Let the grocery wars begin

August 4, 2009 5:22:54 PM PDT
Two grocery store giants are going face to face in a battle to win over shoppers in southwest Houston. Just last week, the Kroger on Buffalo Speedway held a re-grand opening and very soon, a brand new H-E-B will open its doors, literally right across the street. It's making for an interesting tug of war for grocery shoppers.

On one side of the street, Kroger has basically had Buffalo Speedway to itself for several years. However, starting Wednesday, things will change as HEB opens its newest store just across the street.

At stake are the 150,000 consumers said to live in the immediate area with money to spend.

Kroger is the nation's largest grocery chain and the location on Buffalo Speedway is one of its top performing stores. A major remodel has just been completed.

"You can see some of those additions in our deli and bakery department that offers over 300 artisan cheeses, specialty chef shops, meals on the run, even a dessert bar with chocolate-dipped strawberries," said Rebecca King, Kroger Consumer Affairs.

The remodel was finished just in time for the competition across the street as Texas-based HEB is staking out new territory in a new high-dollar location.

"We have 57 different types of bleu cheese in the store. We'll have a Central Market Café on the Run inside the store. We'll not just do baked bread, we'll do scratch bread," said HEB Houston President Scott McClelland. "We really try to take what a typical grocery store offers and take it up to the next level."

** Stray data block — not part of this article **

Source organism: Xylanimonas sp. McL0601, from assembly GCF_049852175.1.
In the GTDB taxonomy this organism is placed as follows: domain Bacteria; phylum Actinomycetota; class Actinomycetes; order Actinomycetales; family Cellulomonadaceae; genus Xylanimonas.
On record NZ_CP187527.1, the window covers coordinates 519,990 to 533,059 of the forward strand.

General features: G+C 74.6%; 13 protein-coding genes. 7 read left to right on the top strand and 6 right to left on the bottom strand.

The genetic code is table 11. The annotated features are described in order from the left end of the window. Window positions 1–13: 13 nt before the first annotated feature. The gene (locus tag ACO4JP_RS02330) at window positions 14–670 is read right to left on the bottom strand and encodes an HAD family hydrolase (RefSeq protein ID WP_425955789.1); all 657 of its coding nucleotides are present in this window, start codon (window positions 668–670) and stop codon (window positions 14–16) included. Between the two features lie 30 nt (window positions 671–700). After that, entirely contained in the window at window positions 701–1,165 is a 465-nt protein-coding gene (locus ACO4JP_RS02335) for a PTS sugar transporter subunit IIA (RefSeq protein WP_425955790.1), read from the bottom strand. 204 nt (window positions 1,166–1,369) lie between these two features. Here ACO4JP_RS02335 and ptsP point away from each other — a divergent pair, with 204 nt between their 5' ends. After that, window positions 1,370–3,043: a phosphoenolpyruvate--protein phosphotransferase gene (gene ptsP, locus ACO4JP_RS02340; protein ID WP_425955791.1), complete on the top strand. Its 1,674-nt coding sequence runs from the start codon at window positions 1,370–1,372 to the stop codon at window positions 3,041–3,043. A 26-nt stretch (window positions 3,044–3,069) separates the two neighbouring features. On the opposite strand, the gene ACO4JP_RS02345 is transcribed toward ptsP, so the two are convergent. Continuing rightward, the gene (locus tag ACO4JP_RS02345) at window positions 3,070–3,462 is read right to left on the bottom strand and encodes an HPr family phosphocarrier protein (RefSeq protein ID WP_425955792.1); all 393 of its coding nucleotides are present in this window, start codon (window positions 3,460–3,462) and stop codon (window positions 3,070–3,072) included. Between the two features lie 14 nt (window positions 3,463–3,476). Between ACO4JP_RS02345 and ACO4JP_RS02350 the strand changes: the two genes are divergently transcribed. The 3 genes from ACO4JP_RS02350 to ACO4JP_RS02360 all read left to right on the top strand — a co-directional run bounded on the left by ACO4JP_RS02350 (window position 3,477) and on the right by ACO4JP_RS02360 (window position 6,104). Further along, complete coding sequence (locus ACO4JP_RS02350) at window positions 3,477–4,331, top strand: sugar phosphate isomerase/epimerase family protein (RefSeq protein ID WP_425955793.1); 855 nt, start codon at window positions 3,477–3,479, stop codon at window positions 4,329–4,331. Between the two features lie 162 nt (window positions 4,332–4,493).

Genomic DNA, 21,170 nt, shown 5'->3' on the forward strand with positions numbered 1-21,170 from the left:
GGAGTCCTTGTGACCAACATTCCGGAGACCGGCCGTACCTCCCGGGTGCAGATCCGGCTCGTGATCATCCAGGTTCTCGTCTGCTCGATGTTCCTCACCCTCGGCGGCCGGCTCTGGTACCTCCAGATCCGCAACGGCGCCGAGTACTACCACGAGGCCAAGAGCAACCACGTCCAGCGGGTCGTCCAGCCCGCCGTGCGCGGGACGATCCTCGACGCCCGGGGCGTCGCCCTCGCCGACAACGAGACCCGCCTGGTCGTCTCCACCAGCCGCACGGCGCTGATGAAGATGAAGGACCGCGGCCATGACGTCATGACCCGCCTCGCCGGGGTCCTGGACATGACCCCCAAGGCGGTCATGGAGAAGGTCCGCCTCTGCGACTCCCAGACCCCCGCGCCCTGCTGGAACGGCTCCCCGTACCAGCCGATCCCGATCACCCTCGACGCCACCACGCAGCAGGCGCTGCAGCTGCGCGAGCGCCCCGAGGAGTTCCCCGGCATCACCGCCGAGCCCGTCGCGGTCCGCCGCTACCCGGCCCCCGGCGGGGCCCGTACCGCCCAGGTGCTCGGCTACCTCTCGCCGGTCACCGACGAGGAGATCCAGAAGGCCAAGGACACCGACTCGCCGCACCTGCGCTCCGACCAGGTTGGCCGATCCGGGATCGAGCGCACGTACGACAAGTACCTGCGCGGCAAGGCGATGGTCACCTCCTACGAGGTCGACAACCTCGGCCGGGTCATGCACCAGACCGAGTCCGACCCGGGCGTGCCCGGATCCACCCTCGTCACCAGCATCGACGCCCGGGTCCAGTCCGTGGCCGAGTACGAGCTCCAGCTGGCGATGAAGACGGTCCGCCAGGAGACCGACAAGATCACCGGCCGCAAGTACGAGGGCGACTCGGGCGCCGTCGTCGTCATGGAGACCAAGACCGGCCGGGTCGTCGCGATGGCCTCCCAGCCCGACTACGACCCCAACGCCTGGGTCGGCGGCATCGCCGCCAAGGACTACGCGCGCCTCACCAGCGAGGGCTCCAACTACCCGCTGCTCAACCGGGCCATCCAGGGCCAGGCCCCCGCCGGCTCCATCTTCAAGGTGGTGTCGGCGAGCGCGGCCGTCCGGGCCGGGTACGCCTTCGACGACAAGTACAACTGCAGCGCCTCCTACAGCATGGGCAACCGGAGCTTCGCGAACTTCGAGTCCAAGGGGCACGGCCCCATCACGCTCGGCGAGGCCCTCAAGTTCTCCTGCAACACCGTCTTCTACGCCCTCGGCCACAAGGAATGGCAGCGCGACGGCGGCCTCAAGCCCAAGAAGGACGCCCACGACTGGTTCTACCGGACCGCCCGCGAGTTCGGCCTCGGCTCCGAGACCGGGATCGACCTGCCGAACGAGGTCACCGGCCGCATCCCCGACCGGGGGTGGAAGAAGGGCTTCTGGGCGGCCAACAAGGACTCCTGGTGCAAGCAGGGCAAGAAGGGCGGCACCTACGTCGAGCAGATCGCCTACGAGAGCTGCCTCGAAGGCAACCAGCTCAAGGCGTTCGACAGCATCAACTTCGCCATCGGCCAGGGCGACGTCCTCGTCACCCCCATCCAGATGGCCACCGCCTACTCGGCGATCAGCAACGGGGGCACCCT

They're vying for a share of the same neighborhood market. In a ten county Houston region, Wal-Mart Centers have the top market share with 27.6 percent with its 53 stores. Kroger is second with 26.3 percent of the market, but with 102 stores. HEB is third with 15.6 percent with its 47 stores.

Kroger is already pricing itself competitively here and HEB is known for the same.

"Yes, they're competing on price in one area, but they're also offering the gourmet, high-end items that people are still buying in those markets," said Tanya Rutledge of the Houston Business Journal.

These stores are targeted to high-end consumers in an upscale community.

Bargains don't hurt, but there is a downside.

"There is much more traffic, heavier traffic," said one shopper.

HEB opens early Wednesday morning, so let the shopping begin.

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